I’m one of those pro-choice advocates. To my mind, it’s important to keep Roe V. Wade on the books for two primary reasons:
1) Support the woman’s right to choose (obviously).
2) To prevent abortions from reverting to the back-alley incompetents, pre-1972.
Just like many other so-called “sins,” making abortion illegal will not stop abortions from happening. They just fuel the black market, and the procedure becomes much less safe.
That said, it pains me to write any article which leans more to the liking of the pro-life side of the abortion issue. But, in the case of a live births and viable fetus’, it’s essential that states draw a stricter line in the name of decency and righteousness.
Recently, the Board of Medicine revoked the license of Florida Dr. Pierre Jean-Jacque Renelique for medical malpractice stemming from a botched abortion in which a fetus was born alive, then discarded by unlicensed personnel who were in attendance.
It happened in 2006. The mother, an 18 year-old woman in Hialeah, Florida, was 23 weeks pregnant. The day before the procedure, the doctor prescribed a drug that dilates the cervix. She arrived at the clinic the next day, but the doctor was delayed, called to another emergency patient. In the meanwhile, the young woman delivered the fetus on her own. According to a lawsuit filed by the woman’s attorney, one of the clinic owners knocked the infant off a chair, scooped it up and placed it, with placenta, into a bag and threw it out. Following a tip, police found the remains a week later.
Amazingly, when the doctor arrived, he began performing the abortion unaware that the child had been born. Clinic personnel were obviously not forthcoming. Neither were they licensed and qualified.
The medical examiner determined the baby had breathed air, and deemed the cause of death as “extreme prematurity.”
This is an example of nightmarish events that weaken the argument for the pro-choice lobby and gives teeth to the other side. This woman was nearly five months pregnant, a period in which some early deliveries result in severely premature, but viable births.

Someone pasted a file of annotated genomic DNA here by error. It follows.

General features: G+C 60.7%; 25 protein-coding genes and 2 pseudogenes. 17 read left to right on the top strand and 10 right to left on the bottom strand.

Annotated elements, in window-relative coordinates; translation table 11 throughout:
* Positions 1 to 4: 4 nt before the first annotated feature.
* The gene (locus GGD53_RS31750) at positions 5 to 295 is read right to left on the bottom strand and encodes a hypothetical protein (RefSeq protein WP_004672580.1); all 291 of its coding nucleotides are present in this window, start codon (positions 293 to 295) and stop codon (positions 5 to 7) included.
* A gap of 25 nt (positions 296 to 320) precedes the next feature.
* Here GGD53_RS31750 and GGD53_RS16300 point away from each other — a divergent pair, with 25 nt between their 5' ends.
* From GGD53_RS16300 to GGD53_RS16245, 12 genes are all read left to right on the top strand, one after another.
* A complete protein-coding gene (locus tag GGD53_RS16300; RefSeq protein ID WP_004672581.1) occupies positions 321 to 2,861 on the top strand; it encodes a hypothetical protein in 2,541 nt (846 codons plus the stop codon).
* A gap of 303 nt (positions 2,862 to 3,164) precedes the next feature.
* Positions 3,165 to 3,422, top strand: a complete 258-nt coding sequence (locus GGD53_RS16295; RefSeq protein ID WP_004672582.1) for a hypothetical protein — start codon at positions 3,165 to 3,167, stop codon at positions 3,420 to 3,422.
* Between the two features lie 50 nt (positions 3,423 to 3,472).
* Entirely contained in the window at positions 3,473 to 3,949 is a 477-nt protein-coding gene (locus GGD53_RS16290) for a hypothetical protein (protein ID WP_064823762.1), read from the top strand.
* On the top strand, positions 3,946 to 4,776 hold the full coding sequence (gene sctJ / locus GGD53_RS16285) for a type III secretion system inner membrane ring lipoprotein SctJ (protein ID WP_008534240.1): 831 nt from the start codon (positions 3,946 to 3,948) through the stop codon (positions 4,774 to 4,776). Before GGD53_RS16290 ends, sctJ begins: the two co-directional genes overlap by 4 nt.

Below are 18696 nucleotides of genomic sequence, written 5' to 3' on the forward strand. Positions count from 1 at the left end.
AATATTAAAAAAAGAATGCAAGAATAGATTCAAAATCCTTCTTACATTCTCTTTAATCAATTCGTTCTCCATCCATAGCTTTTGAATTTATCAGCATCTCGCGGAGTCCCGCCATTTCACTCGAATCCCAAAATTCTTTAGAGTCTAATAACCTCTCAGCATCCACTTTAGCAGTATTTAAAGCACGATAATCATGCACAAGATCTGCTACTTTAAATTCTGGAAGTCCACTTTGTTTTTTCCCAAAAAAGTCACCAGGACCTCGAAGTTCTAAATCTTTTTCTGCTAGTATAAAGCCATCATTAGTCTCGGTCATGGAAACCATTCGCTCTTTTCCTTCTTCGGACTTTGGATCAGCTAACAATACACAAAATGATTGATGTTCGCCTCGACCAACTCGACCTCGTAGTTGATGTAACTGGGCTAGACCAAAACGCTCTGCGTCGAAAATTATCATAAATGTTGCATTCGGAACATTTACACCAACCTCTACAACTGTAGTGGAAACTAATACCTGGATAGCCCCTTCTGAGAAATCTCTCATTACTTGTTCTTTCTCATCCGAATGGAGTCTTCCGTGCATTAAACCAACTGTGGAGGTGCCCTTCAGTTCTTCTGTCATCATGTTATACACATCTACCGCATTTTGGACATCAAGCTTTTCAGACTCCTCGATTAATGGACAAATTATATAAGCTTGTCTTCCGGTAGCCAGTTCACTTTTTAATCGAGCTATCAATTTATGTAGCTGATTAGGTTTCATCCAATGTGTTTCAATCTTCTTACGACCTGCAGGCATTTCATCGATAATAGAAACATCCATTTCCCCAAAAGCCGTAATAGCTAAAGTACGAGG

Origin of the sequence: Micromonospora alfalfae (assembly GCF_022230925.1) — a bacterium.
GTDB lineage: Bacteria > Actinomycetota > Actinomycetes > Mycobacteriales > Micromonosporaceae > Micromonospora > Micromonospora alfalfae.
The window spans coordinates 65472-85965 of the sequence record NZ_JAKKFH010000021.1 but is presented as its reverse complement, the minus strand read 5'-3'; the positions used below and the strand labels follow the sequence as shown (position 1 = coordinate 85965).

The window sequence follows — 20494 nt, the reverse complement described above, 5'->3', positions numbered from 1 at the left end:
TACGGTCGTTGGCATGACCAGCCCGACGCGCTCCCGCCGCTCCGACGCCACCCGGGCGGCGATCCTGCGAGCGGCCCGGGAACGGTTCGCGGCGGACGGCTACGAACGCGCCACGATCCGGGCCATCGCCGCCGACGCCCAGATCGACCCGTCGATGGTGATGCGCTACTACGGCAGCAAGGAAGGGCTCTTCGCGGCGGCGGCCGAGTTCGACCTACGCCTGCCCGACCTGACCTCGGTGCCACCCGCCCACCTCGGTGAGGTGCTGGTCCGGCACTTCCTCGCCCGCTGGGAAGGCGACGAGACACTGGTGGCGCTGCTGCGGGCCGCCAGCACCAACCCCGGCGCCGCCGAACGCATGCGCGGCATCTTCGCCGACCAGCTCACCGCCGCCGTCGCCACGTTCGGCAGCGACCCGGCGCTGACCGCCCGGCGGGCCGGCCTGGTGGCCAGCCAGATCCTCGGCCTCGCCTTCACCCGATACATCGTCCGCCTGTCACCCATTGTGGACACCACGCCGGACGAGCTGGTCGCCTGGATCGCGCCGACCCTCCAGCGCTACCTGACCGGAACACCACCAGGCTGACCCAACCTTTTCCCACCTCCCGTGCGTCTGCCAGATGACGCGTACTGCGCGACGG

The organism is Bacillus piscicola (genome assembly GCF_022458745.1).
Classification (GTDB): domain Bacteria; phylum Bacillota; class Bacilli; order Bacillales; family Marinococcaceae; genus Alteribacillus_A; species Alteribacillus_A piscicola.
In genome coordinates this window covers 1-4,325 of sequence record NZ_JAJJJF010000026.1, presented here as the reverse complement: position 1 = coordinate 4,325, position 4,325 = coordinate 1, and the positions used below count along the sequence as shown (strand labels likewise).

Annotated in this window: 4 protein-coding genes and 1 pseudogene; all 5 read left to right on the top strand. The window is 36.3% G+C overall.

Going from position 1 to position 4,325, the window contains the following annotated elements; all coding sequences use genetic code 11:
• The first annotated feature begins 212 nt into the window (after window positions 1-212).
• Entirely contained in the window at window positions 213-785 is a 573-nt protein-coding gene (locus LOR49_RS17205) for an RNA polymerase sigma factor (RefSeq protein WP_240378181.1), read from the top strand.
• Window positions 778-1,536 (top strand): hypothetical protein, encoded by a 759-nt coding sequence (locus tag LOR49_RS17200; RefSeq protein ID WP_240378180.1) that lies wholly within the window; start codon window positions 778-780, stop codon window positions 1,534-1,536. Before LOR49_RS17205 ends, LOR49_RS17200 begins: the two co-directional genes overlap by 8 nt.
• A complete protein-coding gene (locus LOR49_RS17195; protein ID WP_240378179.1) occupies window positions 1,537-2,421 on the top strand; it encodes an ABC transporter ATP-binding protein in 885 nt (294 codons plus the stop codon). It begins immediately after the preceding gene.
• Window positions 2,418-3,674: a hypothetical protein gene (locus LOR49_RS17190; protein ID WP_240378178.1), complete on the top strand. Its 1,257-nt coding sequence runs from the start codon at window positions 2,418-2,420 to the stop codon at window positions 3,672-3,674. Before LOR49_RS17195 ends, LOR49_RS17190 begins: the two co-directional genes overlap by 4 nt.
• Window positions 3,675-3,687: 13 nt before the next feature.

Currently, Florida law allows for the termination of pregnancy within the first two trimesters. That’s far too dangerous. It would be far more logical and safer to limit abortion procedures to the first trimester only, with due exceptions regarding the health and/or survival of the mother.
Such an amended law would preclude these kinds of travesties where tiny babies are capable of sustaining life on their own. According to Planned Parenthood Federation of America, 88 percent of all abortions in America are currently performed in the first trimester, and only 1.5 percent after 20 weeks. We need to change that 88 percent, to 100 percent.
Meanwhile, abortion would remain legal and the black market butchers in wait would still remain out of business.
Doctor Pierre Jean-Jacque Renelique certainly ran a slipshod operation in Hialeah, and the Board of Medicine was right to revoke his license. It begs the question, how many other clinics are run in this same manner?
It would also appear fitting that one or more of the clinic personnel should be prosecuted, but the existence of admissible evidence beyond and to the exclusion of every reasonable doubt, is another matter for the state attorney to weigh.
Proponents of the pro-choice movement — who are constantly under the gun — should be doing a better job of monitoring abortion clinics around the states. Ones like Dr. Renelique’s brings discredit to their cause.